Literary success came late to William Kennedy. Published only after his former teacher Saul Bellow intervened with Viking, Kennedy’s Ironweed — the third in the ex-newspaperman’s ”Albany cycle” of novels — went on to become a literary sensation, accumulating rhapsodic reviews and earning its author both a 1983 Pulitzer Prize and the National Book Critics Circle Award for fiction. The myth-inflected saga of three days in the life of Francis Aloysius Phelan — a hard-drinking Irish-Catholic surviving on Albany’s skid row during the depths of the Depression — drew favorable comparison to writers as different as James T. Farrell, William Faulkner, and James Joyce.
A sequel of sorts, Very Old Bones deals with some of the same events, characters, and themes from the quite different perspective of Francis Phelan’s nephew, Orson Purcell — putative bastard, cuckold, womanizer, card sharp, memoirist, theoretician of the arts, and a prodigious boozer. For a newcomer to Kennedy’s work, sorting out who’s who among the six Phelan siblings and their offspring can be confusing. But the geneaology is fairly simple once you get the hang of it. First- person narrator Orson, for example, is the half-acknowledged son of Francis Phelan’s younger brother Peter, also a drinking man and a Greenwich Village painter of some repute.
The novel’s plot — such as it is — centers around a Phelan family gathering in 1958 during which Peter may or may not recognize Orson as his legitimate son and try to heal a few family grudges. Orson, however, uses the occasion to weave his own life story — a ”cautionary tale of diseased self-contemplation,” as he sees it — into the broader Phelan saga. The result reads less like a novel than a series of campaign reports detailing the eternal war in the Irish soul between sexual puritanism and sensuality, religious orthodoxy and the seduction of art.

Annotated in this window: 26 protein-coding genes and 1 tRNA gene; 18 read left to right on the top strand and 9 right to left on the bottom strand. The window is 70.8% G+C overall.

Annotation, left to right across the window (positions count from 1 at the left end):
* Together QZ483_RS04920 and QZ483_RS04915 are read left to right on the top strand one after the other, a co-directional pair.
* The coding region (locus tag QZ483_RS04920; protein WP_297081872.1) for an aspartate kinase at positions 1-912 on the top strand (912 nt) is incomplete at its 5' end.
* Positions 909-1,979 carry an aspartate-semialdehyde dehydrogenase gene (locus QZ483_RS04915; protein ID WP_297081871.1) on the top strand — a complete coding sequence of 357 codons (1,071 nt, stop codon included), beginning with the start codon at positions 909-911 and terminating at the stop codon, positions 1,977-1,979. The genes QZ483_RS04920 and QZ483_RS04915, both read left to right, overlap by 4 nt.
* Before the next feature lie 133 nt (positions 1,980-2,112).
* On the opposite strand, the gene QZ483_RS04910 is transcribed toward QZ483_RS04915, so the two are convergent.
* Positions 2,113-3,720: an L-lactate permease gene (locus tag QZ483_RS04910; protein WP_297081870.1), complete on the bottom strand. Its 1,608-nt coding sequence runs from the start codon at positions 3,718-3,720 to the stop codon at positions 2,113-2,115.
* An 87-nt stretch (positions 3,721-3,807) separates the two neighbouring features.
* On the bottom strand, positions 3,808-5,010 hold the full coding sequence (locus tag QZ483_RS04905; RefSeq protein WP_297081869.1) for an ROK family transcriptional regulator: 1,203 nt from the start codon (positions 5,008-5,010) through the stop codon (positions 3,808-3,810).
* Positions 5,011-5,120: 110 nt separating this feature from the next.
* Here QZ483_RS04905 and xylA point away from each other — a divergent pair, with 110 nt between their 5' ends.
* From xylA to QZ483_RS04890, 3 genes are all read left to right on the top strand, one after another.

Or at least that’s how Orson would have us see it. An observer less taken by the novel’s Joycean blarney might be tempted to observe that like Ironweed, Very Old Bones is about four generations of alcoholism. You can always count on a drunk for a fancy prose style, and Orson’s self-pitying rationalizations for drinking himself into a coma match those of his Uncle Francis. Well, almost. Francis, at least, had accidentally killed his infant son. Orson’s own anguish is both more abstract and a good deal more tiresome. ”I am desperately weary,” he informs us at one point, ”of contemplating the fact that I have nothing to contemplate except the weariness of having nothing to contemplate.” Hardly the stuff of classic tragedy.
Actually, the cruelest thing you can do to Ironweed is to watch the movie of the same name, a faithful adaptation written by Kennedy. Stripped of his creator’s evocative prose, Francis Phelan emerges as little more than a liquor-sodden bully — his story as unendurably repetitious as any other drunk’s.
Even though Very Old Bones has its moments, you never quite believe in Peter Phelan’s artistic genius, nor in the gravity of his son’s plight. Take, for example, Orson’s big discovery after a near-fatal binge. ”Suicide,” he confides, ”is pointless, for the entertainment value of terminal events exceeds that of the vapid flight to oblivion.” There’s not a whole lot you can do except pick up your beer and move to the other end of the bar. C+